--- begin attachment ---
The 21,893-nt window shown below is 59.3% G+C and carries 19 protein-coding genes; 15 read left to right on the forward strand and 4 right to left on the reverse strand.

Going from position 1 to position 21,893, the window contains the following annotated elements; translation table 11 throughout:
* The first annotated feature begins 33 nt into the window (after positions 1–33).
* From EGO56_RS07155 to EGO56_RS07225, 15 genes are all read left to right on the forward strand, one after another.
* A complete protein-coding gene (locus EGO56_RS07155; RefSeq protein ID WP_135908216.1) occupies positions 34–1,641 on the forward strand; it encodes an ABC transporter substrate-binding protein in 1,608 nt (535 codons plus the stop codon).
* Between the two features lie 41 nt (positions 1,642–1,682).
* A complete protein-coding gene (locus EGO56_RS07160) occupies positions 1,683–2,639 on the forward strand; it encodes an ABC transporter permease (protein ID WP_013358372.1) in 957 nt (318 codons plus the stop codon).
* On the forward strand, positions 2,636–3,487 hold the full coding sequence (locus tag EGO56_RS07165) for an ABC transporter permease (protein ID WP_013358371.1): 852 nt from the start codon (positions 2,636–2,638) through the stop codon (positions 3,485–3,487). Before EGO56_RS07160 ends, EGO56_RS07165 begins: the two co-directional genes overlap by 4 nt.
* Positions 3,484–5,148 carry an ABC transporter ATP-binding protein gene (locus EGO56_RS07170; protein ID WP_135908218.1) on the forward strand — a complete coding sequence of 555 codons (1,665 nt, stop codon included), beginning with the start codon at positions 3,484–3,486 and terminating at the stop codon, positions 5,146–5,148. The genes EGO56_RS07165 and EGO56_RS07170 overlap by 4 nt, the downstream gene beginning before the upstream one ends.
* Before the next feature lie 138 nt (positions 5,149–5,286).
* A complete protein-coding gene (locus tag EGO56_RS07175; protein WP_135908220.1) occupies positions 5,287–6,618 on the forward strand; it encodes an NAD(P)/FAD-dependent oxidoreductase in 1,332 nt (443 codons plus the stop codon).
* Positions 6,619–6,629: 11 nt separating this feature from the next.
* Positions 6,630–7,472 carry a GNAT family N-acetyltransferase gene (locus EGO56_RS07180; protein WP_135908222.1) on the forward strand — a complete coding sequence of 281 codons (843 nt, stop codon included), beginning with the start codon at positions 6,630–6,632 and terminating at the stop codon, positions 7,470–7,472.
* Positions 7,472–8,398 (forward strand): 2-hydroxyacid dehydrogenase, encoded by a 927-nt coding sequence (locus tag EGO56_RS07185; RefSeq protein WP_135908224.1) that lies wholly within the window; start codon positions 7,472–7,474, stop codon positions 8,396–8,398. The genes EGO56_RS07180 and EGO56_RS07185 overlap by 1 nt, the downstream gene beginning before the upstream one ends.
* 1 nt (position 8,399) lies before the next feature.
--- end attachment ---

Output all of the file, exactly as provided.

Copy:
The 21,893-nt window shown below is 59.3% G+C and carries 19 protein-coding genes; 15 read left to right on the forward strand and 4 right to left on the reverse strand.

Going from position 1 to position 21,893, the window contains the following annotated elements; translation table 11 throughout:
* The first annotated feature begins 33 nt into the window (after positions 1–33).
* From EGO56_RS07155 to EGO56_RS07225, 15 genes are all read left to right on the forward strand, one after another.
* A complete protein-coding gene (locus EGO56_RS07155; RefSeq protein ID WP_135908216.1) occupies positions 34–1,641 on the forward strand; it encodes an ABC transporter substrate-binding protein in 1,608 nt (535 codons plus the stop codon).
* Between the two features lie 41 nt (positions 1,642–1,682).
* A complete protein-coding gene (locus EGO56_RS07160) occupies positions 1,683–2,639 on the forward strand; it encodes an ABC transporter permease (protein ID WP_013358372.1) in 957 nt (318 codons plus the stop codon).
* On the forward strand, positions 2,636–3,487 hold the full coding sequence (locus tag EGO56_RS07165) for an ABC transporter permease (protein ID WP_013358371.1): 852 nt from the start codon (positions 2,636–2,638) through the stop codon (positions 3,485–3,487). Before EGO56_RS07160 ends, EGO56_RS07165 begins: the two co-directional genes overlap by 4 nt.
* Positions 3,484–5,148 carry an ABC transporter ATP-binding protein gene (locus EGO56_RS07170; protein ID WP_135908218.1) on the forward strand — a complete coding sequence of 555 codons (1,665 nt, stop codon included), beginning with the start codon at positions 3,484–3,486 and terminating at the stop codon, positions 5,146–5,148. The genes EGO56_RS07165 and EGO56_RS07170 overlap by 4 nt, the downstream gene beginning before the upstream one ends.
* Before the next feature lie 138 nt (positions 5,149–5,286).
* A complete protein-coding gene (locus tag EGO56_RS07175; protein WP_135908220.1) occupies positions 5,287–6,618 on the forward strand; it encodes an NAD(P)/FAD-dependent oxidoreductase in 1,332 nt (443 codons plus the stop codon).
* Positions 6,619–6,629: 11 nt separating this feature from the next.
* Positions 6,630–7,472 carry a GNAT family N-acetyltransferase gene (locus EGO56_RS07180; protein WP_135908222.1) on the forward strand — a complete coding sequence of 281 codons (843 nt, stop codon included), beginning with the start codon at positions 6,630–6,632 and terminating at the stop codon, positions 7,470–7,472.
* Positions 7,472–8,398 (forward strand): 2-hydroxyacid dehydrogenase, encoded by a 927-nt coding sequence (locus tag EGO56_RS07185; RefSeq protein WP_135908224.1) that lies wholly within the window; start codon positions 7,472–7,474, stop codon positions 8,396–8,398. The genes EGO56_RS07180 and EGO56_RS07185 overlap by 1 nt, the downstream gene beginning before the upstream one ends.
* 1 nt (position 8,399) lies before the next feature.